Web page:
2. approval of the Israeli Investment Center of the Israeli Ministry of Industry, Trade and Labor; (submitted)
  3. approval of the Israel Lands Administration; and
  4. approval of the Tel-Aviv Stock Exchange (listing of additional shares) (to be submitted at or around date of closing)

As it stands, all important milestones have been achieved in the merger process except the Jazz shareholder approval but this doesn’t really worry me because as I stated above, it would be crazy for shareholders to go against the merger.

While insiders also own roughly 20% of common stock, there are two companies that own about 31% and 29%. I can’t say for sure that it will be a unanimous vote, but insiders holding 20% is a large amount and one which could positively affect the outcome.

Completion Details

Since each share of Jazz is converted to 1.8 shares of Tower, the final closing price depends on Tower’s share price. Looking at Tower’s price, it isn’t doing very well either and is continually falling. There is a high likelihood that it could erode the spread completely.

So far this is how I see the merger. I also outlined a process I learnt and follow here.

  1. Due diligence by both parties – Yes
  2. Financing and regulator approval – Yes. No financing involved since shares are converted to 1.8x Towers. However, Tower is currently in “negotiation of a restructuring arrangement of its long-term debt with its lender banks, Bank Leumi and Bank Hapoalim, and one of its major shareholders, Israel Corporation Ltd. The restructuring will include a substantial reduction in the level of the Company’s debt to its banks and Israel Corporation, deferrals of remaining principal and interest, and a waiver from compliance with financial covenants for an extended period of time.” – D&R News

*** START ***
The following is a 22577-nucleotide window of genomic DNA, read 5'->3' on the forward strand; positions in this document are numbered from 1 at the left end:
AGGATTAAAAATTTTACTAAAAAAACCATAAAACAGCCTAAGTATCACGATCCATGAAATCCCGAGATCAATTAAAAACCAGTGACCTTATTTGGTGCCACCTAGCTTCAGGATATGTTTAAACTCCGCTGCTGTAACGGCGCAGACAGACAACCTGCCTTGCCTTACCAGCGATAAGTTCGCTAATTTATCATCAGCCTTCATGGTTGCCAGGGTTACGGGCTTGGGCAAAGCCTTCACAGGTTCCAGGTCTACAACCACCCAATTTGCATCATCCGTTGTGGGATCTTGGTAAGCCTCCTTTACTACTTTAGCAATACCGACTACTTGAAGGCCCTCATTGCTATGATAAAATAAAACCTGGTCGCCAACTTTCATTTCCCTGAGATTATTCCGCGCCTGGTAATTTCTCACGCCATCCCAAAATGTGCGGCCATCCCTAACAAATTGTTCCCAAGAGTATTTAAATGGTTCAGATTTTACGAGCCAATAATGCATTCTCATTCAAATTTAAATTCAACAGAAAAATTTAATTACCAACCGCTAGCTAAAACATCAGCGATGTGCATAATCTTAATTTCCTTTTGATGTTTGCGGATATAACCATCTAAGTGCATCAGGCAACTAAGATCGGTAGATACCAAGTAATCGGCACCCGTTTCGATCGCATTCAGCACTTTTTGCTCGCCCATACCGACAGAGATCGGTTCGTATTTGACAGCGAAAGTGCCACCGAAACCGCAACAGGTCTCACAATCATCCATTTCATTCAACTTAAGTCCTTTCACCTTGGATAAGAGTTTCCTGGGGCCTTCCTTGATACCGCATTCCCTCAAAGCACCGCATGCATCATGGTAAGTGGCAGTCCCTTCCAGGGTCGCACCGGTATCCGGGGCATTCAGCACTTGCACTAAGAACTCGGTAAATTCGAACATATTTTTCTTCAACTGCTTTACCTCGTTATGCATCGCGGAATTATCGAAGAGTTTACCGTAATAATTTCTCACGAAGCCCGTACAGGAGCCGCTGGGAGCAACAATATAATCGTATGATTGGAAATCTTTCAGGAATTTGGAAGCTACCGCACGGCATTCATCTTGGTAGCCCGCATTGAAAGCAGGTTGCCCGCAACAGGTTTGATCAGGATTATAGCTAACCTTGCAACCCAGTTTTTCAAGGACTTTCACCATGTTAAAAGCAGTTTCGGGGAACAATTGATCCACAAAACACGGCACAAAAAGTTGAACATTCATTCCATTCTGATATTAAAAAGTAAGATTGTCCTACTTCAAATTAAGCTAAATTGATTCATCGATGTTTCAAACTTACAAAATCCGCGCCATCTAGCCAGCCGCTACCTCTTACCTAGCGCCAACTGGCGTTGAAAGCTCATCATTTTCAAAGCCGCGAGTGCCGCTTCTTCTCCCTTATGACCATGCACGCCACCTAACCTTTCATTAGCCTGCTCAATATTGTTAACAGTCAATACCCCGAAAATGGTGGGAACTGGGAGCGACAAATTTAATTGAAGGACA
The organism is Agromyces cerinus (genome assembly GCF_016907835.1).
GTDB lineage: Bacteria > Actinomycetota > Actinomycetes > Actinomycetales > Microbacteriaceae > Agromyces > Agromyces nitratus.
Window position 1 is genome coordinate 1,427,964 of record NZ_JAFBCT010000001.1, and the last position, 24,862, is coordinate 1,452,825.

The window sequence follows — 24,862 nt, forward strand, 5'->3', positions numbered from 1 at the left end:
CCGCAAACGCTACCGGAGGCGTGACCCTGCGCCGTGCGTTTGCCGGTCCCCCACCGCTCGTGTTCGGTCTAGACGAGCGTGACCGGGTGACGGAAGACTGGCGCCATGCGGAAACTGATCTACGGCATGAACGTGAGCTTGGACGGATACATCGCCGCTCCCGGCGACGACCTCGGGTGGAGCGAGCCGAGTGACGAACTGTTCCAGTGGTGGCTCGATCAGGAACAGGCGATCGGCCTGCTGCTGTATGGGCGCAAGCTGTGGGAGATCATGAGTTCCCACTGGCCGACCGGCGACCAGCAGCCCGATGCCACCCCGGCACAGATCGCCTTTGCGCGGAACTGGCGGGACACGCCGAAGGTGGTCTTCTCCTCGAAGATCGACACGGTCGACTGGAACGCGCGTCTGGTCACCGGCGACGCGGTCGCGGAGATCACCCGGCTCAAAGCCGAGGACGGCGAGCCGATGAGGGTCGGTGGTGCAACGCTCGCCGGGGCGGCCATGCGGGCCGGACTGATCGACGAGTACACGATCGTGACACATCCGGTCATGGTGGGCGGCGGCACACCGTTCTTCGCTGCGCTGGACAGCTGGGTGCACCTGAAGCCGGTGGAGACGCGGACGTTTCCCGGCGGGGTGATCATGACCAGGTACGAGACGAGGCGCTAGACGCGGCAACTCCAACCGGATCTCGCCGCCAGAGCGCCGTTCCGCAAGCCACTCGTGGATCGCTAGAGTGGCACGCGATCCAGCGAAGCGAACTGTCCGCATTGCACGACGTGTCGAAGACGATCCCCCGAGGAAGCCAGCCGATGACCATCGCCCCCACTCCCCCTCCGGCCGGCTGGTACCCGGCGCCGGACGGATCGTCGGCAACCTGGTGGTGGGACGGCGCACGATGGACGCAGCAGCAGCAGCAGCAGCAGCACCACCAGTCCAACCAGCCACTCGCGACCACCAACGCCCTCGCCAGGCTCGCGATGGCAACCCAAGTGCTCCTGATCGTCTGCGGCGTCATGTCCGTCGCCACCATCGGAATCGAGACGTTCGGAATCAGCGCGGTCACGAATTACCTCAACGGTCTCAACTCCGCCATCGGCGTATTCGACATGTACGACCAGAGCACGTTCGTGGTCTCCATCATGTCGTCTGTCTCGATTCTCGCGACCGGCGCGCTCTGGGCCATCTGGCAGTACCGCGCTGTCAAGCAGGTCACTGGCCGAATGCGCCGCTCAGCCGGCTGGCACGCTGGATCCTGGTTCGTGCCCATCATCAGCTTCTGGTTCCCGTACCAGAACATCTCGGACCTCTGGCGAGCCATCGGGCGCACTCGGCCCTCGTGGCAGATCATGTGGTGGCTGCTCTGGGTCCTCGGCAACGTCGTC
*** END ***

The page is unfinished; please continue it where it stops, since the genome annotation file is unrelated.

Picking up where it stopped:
3. Get preliminary shareholder sentiment (or controlling shareholder approval) – N/A
  4. Obtain regulator (SEC, FCC, any and all) approval – Yes
  5. Get final shareholder approval at a meeting called for that purpose – TBD


The risks I see are as follows:

  • Tower shares are thinly traded so even if the merger is successful, it may be difficult to sell.
  • If Tower share price continues to fall, a loss could be incurred
  • Tower is not a company I want to hold onto. No moat company in a bad industry.
  • Merger could be canceled. (low chance)
  • May not pass shareholders


From the information I have gathered, the merger is likely to go through. However, what is important is the price of Tower on the date of closing. If it declines at its current rate, this merger may not be worth it if the entry price is any higher than what it is now.